Bill Grimshaw and Bill Rich have
assured President Taft that Minnesota
will be for him in the next national
republican convention. Mr. Grim
wishes to retain his job as
United States marshal and Mr. Rich
whose name is temporarily left off
government pay rollslives in
hopes. See? Rattier Hard on Frank
Frank Day did not stay long but he
picked winning candidates for
governor and United States senator
and beat the republican party to a
frazzle in his own imaginative mind.
Frank personally is a good enough
fellow, but politically he is a mere
bluffer and bunco man. As a mean
ingless jollier he has no equal, but
even the thinking democrats have
long since ceased to take him serious
ly.Preston Times.
Unclaimed Letters.
List of letters remaining unclaimed
at the postoffice at Princeton, Minn.,
August 12, 1911: Miss Mammie John
son, Miss Mildred Johnson, Mr.
Charles Moody. Please call for adshould
vertised letters.
L. S. Briggs, P. M-
j,w^iat% **i.j
The great constitutional struggle
between the British houses of lords
and commons has ended, the lords
having been virtually forced into
passing the veto bill. The vote131
to 114was in actuality a vote to pro
tect British aristocracy at the expense
its power. The lords knew full
well that King George would keep his
word and create sufficient new peers
to pass the bill if they turned it down,
and they knew this would mean the
admission of commoners to their ex
circles, so they decided to
"drink the hemlock "-to give to the
people the arbitrary power which they
(the lords) had exercised for centu
ries. Under the provisions of the
measure the lords can only suspend
the operation of financial legislation
for a brief period, but, if a bill is re
passed by the commons it becomes a
law regardless of the attitude of the
upper chamber. Constitutional gov
ernment under the new law becomes a
reality instead of a mockery as here
when the aristocratic lords
the enemies of the common people
killed every measure that did not suit
their selfish policies. Home Secre
tary Churchill is positive that the new
law will mean home rule for Ireland,
increased old age pensions, equitable
taxation and the passage of all the
measures advocated by Lloyd-George.
To Premier Asquith and King George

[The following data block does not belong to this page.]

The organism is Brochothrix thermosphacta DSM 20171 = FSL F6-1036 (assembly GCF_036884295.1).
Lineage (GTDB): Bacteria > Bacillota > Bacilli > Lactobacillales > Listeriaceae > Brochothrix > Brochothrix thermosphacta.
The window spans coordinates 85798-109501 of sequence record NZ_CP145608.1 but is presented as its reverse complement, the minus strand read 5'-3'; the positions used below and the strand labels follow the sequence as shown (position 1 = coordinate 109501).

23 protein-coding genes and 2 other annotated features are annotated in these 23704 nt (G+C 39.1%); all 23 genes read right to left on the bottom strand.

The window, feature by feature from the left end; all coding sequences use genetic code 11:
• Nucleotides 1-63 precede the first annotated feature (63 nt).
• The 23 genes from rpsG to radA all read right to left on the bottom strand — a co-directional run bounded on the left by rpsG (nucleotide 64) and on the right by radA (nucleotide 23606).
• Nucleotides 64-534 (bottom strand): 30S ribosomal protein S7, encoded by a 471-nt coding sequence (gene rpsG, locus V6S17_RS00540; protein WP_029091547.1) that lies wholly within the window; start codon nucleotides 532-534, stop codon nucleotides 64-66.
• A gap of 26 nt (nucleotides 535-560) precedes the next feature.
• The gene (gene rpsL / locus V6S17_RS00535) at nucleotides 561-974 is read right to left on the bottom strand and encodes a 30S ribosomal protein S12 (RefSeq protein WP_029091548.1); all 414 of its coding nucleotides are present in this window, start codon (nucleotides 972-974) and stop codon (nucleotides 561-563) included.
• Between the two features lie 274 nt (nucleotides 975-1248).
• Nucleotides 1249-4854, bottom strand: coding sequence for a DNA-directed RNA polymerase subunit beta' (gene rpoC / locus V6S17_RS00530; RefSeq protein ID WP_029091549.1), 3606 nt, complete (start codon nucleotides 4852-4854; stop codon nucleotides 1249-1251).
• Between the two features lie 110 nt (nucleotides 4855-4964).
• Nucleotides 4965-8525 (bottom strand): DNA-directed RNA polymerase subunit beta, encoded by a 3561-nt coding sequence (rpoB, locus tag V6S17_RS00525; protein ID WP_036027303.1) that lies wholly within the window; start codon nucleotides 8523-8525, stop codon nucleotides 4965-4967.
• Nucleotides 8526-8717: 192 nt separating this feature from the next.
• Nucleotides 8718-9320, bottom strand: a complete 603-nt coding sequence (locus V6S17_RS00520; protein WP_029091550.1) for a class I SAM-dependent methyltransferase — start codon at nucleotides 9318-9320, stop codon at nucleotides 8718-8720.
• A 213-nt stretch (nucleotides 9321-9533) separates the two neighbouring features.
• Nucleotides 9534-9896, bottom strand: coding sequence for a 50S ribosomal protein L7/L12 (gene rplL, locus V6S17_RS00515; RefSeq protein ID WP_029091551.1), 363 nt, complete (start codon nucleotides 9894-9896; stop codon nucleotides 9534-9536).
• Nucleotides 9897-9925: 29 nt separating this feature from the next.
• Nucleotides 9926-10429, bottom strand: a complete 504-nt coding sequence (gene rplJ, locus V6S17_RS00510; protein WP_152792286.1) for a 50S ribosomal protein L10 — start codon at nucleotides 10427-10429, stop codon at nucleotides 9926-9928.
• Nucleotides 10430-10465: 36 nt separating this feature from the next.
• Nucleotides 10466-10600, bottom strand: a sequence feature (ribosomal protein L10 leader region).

are due the credit for forcing this
great reform measure through. As
quith was the engineer and the king
stood solidly behind him ready to
use his prerogativea club bearing
the alternative: "Pass the bill, you
dogs, or I'll create new peers who
W1U Aid Farmers to Clear Land.
The Wisconsin legislature recently
passed a law which promises to prove
of great benefit to farmers of that
state. The law provides that 25
farmers may band together and make
application to the county board ask
ing that special improvement bonds
be issued to defray expense of clear
ing their lands. A committee of ex
perts will then look over the land and
the cost will be estimated. The bonds
issued must not exceed the cost of
clearing. The bonds may run from
five to 20 years and are to be a lien
upon the particular pieces of land
benefited. The liens shall not, how
ever, exceed $25 an acre. This will
mean the immediate clearing of
thousands of acres of land that would
otherwise remain idle for years to
Peahaps Not.
Charles Frohman, smoking one of
his huge, black and superb cigars,
discussed in New York a conceited
English actor.
"He often asked me to bring him
over to the states." said Mr. Froh-
man," but I could never see my way.
I met him not long ago in London. I
was lunching at an A. B. C. and he
came up to me in great spirits.
'Well, Mr. Frohman,' he said,
'I'm going to "America at last. Just
signed my contract yesterday. It's
for $5,000 perfive thousand per'
"He looked at me nervously.
'Oh, I see,' said I. 'Five thou
sand perhaps.'
Strikes It Kicn
According to the Canyonville Call,
Lewis Sausser, a former resident of
Princeton, has struck it rich in the
mining district of Oregon.
Mr. Sausser and his son are driving
a tunnel into the mountainside the
output from which assays $208.70 to
the ton in tungsten and nickel. The
claim belongs to Mr. Sausser, and it
only a question of time, says the
Call, when capitalists will take the
property over, but their offers have
not yet been sufficiently high to in
duce the owner to part with it.
Big Lake Picnic.
The Citizens' band went over to Big
Lake on Saturday and played for the
picnic which was given at Hazelwood
park. Governor Eberhart addressed
the gathering on matters pertaining
to the public schools and the state in
general and his speech was vocifer
ously applauded. One of the features
of the picnic was a game of ball be
tween Elk River and Monticello.
Several Princeton people, in addition
to the band, were in attendance.